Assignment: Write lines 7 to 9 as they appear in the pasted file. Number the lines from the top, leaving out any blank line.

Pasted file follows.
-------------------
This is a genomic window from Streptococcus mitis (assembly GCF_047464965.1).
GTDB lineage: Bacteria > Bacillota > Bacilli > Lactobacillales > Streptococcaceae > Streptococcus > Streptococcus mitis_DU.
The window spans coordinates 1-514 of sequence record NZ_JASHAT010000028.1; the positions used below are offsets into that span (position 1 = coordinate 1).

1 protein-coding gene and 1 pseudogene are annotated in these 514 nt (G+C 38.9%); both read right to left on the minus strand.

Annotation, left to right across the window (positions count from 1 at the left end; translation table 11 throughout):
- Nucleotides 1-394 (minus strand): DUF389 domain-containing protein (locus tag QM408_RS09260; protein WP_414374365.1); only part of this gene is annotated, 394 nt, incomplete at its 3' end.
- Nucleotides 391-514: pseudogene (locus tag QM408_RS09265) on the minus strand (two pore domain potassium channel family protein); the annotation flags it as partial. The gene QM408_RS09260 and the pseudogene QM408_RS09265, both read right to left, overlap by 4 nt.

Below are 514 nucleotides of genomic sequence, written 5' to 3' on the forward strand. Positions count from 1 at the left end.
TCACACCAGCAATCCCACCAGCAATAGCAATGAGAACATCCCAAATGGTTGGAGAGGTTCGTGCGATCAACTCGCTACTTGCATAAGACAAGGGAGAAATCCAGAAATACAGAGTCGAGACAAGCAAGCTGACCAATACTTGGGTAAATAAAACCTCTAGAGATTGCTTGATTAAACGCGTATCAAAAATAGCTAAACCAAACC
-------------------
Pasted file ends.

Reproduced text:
- Nucleotides 391-514: pseudogene (locus tag QM408_RS09265) on the minus strand (two pore domain potassium channel family protein); the annotation flags it as partial. The gene QM408_RS09260 and the pseudogene QM408_RS09265, both read right to left, overlap by 4 nt.

Below are 514 nucleotides of genomic sequence, written 5' to 3' on the forward strand. Positions count from 1 at the left end.
TCACACCAGCAATCCCACCAGCAATAGCAATGAGAACATCCCAAATGGTTGGAGAGGTTCGTGCGATCAACTCGCTACTTGCATAAGACAAGGGAGAAATCCAGAAATACAGAGTCGAGACAAGCAAGCTGACCAATACTTGGGTAAATAAAACCTCTAGAGATTGCTTGATTAAACGCGTATCAAAAATAGCTAAACCAAACC